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THE town of Southampton is situated in the county of the same name, or, as it
is more frequently called, Hampshire. It is built on a point of land at the confluence of
the river Itchin with the estuary called the Anton, but which more is generally known as
Southampton Water. The origin of the name of the town — which has unquestionably
given its name to the county — does not appear to have been satisfactorily ascertained;
some writers supposing it to be composed of the Saxon words, ham and tun or ton —
which are nearly synonymous, and each equivalent to the modern English town — with
the prefix South to distinguish it more emphatically from Northampton. Others, however,
consider that the name has been derived from the river Anton, on the banks of which
the town is situated. “The town of Andover,” says Sir Henry Englefield, “the village of
Abbot’s- And the farm of Northanton, and the hamlet of Southanton, both near Overton,
and not far from the eastern source of the river Anton or rather Ant, are abundant proofs
of the probability of this etymology.”

Southampton, as a chartered borough, may rank with the oldest in the kingdom.
Madox, in his Firma Burgi, says that Henry II. “Confirmed to his men, or burgesses of
Southampton, their guild, and their liberties and customs by sea and land; he having
regard to the great charges which the inhabitants thereof have been at in defending the
sea-coasts.” From a grant by the same king to the priory of St. Dionysius, it appears that
there were then four churches in Southampton. While the English were in possession of
Guienne, the merchants of Southampton carried on a considerable trade with Bayonne,
Bordeaux, and other towns in the south of France.

In 1338 the town was assaulted and burnt by a party of French or Genoese; and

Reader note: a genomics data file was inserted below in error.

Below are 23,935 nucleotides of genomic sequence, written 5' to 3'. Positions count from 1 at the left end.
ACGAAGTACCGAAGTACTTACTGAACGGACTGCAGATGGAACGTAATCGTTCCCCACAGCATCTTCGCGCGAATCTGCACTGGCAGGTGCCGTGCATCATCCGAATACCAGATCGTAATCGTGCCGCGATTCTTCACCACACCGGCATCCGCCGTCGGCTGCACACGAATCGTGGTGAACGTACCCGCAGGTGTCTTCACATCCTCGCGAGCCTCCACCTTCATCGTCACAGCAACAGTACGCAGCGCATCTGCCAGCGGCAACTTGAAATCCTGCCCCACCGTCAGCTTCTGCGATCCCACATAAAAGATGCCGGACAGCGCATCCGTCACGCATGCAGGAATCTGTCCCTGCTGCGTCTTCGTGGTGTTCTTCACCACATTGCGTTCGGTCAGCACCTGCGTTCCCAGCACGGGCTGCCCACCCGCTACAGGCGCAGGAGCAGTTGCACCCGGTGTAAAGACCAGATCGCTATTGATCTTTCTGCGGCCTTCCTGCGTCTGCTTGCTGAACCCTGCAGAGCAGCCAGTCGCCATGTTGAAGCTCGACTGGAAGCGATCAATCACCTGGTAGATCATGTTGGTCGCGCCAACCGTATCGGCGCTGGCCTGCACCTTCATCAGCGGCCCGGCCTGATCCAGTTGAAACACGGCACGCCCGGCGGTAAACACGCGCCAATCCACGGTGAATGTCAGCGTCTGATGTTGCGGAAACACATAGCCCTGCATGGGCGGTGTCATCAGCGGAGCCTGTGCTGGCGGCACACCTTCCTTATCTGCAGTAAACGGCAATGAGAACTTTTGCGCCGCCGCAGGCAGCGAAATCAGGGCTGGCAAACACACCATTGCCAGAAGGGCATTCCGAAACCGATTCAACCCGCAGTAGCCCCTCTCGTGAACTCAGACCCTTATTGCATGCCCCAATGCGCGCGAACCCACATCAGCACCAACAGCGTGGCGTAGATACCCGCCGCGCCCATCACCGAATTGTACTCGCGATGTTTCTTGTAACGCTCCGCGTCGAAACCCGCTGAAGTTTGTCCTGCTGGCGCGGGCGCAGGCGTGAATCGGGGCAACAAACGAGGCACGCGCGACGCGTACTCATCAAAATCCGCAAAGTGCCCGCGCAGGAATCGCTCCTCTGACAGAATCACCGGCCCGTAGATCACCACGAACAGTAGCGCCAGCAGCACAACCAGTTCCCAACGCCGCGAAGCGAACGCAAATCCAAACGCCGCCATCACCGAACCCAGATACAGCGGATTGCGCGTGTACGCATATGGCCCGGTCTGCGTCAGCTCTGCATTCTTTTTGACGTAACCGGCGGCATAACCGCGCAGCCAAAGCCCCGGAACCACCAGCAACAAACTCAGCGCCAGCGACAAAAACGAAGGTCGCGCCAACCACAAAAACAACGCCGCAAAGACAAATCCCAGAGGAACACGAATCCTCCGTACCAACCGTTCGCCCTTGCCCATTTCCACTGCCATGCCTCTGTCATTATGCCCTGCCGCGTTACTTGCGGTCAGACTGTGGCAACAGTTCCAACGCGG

in the next year an act was passed for its better fortification. Whatever injury the town
might have sustained from the attack of the French or Genoese, it would seem that
its trade as a port was not diminished by it; for, nine years afterwards, Southampton
supplied twenty-one ships and four hundred and seventy-six mariners to the great
fleet of Edward IIL In consequence of another attack by the French, in the reign of
Richard II. the fortifications were further strengthened. In 1415 the army of Henry V.,
destined for the invasion of France, assembled at Southampton, where, previous to
their embarkation, the Karl of Cambridge, Lord Scrope, and Sir Thomas Grey, were
executed for high treason. The result of this memorable expedition was the victory of
Agincourt. While the English continued to hold possession of part of France, the trade
of Southampton appears to have been very flourishing, and the port was one of the

principal in the south of England for the import of wine. Camden, writing about 1586,
describes it as a town famous for the number and neatness of its buildings, the wealth
of its inhabitants, and the resort of merchants; “but now,” adds Camden’s translator,
writing about a hundred years afterwards, “it is not in the same flourishing condition as
formerly it was; for having lost a great part of its trade, it has lost most of its inhabitants
too; and the great houses of merchants are now dropping to the ground, and only show
its ancient magnificence.”*

For the last fifty years the trade of Southampton, as a port, has been gradually
reviving; and at present there is no port in the south of England in a more flourishing
condition. The arrival and departure of the numerous large steamers belonging to the
Oriental and Peninsular and the West India Mail Packet Companies, give it an air of
activity and importance very different from the character given of it in the preceding
paragraph. The splendid docks, and the facilities afforded by the railway, have induced
the government of the day to select it as an eligible point for the embarkation of a
largo portion of the emigrants sent out with free or assisted passages to the Australian

* Camden’s Britannia. Translated by Bishop Gibeon, vol. l, p. 213.

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